It was confirmed Mom could move by the weekend, and that “home” now meant Stephen and Rene's place, where the renovations to the in-law apartment were being frantically finished. The final plumbing was whipped together by Michael and our friend Bernie. A whirlwind move of furniture and basics was orchestrated by Rene, several others pitched in, and we managed to bring enough touches of home and pictures and things over that by the time they released Mom two days later, she had turned it into a most warm and welcoming space, with everything they needed already put away. I rode in the ambulance this time, and it started to hit me as they were unloading her and wheeling her into the house. This is it. They are never coming back to 2nd Avenue, that era is over. A lump lodged.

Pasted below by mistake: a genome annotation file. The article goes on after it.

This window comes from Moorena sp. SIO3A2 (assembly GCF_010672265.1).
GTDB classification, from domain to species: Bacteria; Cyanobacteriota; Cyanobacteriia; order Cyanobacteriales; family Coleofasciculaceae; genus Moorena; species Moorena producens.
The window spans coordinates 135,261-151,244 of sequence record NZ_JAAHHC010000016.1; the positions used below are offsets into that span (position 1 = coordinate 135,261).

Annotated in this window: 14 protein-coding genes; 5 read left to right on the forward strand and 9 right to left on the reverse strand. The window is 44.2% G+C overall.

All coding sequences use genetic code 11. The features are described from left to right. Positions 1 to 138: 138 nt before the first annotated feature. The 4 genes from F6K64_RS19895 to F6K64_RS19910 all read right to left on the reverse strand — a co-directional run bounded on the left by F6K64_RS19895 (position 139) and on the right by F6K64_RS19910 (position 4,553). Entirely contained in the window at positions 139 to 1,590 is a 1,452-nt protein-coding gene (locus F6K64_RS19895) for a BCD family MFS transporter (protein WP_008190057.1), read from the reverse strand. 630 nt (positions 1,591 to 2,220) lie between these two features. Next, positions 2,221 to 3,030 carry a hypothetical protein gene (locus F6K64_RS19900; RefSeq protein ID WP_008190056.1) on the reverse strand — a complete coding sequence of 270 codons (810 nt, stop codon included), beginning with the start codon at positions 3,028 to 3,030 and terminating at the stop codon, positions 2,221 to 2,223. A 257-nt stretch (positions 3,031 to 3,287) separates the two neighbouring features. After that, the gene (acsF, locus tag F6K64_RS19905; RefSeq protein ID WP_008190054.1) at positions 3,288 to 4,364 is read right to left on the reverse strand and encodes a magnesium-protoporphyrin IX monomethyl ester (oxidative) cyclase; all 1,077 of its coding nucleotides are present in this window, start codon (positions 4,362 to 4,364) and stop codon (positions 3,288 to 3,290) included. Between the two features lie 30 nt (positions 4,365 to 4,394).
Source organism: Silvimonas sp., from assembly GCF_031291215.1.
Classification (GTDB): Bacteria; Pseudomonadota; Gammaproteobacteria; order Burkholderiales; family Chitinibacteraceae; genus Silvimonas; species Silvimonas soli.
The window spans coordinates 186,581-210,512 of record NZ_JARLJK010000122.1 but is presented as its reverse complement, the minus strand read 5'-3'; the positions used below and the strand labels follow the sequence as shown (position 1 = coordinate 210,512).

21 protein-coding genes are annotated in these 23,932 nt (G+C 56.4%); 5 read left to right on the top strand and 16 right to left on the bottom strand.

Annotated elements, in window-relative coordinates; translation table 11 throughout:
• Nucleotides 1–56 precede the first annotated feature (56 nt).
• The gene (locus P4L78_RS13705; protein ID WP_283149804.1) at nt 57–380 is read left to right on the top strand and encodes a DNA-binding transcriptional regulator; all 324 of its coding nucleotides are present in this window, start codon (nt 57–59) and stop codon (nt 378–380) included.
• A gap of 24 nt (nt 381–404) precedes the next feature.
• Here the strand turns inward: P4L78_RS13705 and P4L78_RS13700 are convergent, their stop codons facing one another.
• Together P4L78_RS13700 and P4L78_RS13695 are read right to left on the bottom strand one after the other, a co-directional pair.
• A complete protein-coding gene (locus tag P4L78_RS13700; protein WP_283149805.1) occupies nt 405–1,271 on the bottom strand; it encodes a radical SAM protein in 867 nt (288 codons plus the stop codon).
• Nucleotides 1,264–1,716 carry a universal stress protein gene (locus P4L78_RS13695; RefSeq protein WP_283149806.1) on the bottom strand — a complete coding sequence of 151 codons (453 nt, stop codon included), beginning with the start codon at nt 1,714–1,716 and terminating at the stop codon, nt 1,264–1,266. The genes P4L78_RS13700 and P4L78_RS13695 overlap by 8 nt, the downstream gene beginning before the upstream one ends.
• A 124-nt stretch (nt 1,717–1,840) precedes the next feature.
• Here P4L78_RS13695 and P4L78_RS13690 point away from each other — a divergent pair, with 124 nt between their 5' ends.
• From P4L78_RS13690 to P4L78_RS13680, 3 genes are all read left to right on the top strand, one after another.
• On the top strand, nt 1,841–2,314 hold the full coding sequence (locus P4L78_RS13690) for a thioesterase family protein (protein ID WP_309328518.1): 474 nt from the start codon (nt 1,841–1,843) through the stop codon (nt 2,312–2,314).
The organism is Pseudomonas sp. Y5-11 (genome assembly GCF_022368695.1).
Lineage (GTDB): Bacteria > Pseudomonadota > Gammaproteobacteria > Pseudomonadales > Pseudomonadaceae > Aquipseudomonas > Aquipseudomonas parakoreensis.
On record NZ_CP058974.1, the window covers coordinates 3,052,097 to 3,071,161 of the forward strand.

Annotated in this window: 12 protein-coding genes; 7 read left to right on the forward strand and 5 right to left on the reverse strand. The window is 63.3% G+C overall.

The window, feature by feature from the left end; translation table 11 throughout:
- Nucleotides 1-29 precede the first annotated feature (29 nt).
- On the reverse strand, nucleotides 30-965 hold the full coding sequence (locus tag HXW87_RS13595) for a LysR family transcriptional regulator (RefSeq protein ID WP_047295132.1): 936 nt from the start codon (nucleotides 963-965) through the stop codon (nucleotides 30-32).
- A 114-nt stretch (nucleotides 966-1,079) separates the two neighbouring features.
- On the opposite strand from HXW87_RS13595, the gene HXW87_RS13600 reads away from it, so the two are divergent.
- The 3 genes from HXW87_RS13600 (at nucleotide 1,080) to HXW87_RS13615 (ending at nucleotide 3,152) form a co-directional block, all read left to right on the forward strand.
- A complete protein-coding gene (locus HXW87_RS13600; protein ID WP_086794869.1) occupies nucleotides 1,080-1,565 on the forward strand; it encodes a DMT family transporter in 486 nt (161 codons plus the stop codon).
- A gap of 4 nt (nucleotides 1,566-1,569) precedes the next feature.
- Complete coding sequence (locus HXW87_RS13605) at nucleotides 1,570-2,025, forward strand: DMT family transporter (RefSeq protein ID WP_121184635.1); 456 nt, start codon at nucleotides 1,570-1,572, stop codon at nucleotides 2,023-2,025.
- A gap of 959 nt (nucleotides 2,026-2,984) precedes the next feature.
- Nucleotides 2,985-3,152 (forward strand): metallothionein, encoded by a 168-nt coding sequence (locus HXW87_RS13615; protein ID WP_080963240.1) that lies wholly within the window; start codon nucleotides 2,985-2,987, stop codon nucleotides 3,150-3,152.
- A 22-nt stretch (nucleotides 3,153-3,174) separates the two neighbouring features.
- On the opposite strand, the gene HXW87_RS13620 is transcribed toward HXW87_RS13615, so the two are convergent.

We all had dinner together that night, with Mom pulled up to the table in her wheelchair and even chewing a few bites of chili, and it was a gathering I'd never expected to see happen again. Delicious in every way. The hospice nurse came and went, and I helped tuck Mom in one last time before we left, forcibly swallowing my heart. Our bedtime routine had always been the sweetest part of the day. As we were walking out the front door to go home to the camper at 2nd Ave, Stephen smiled and said “Have you felt the transition yet?” In that moment the final piece hit home … I'm relieved of all responsibility for them both. A bigger lump, another swallow, a bittersweet relief. The baton was passed.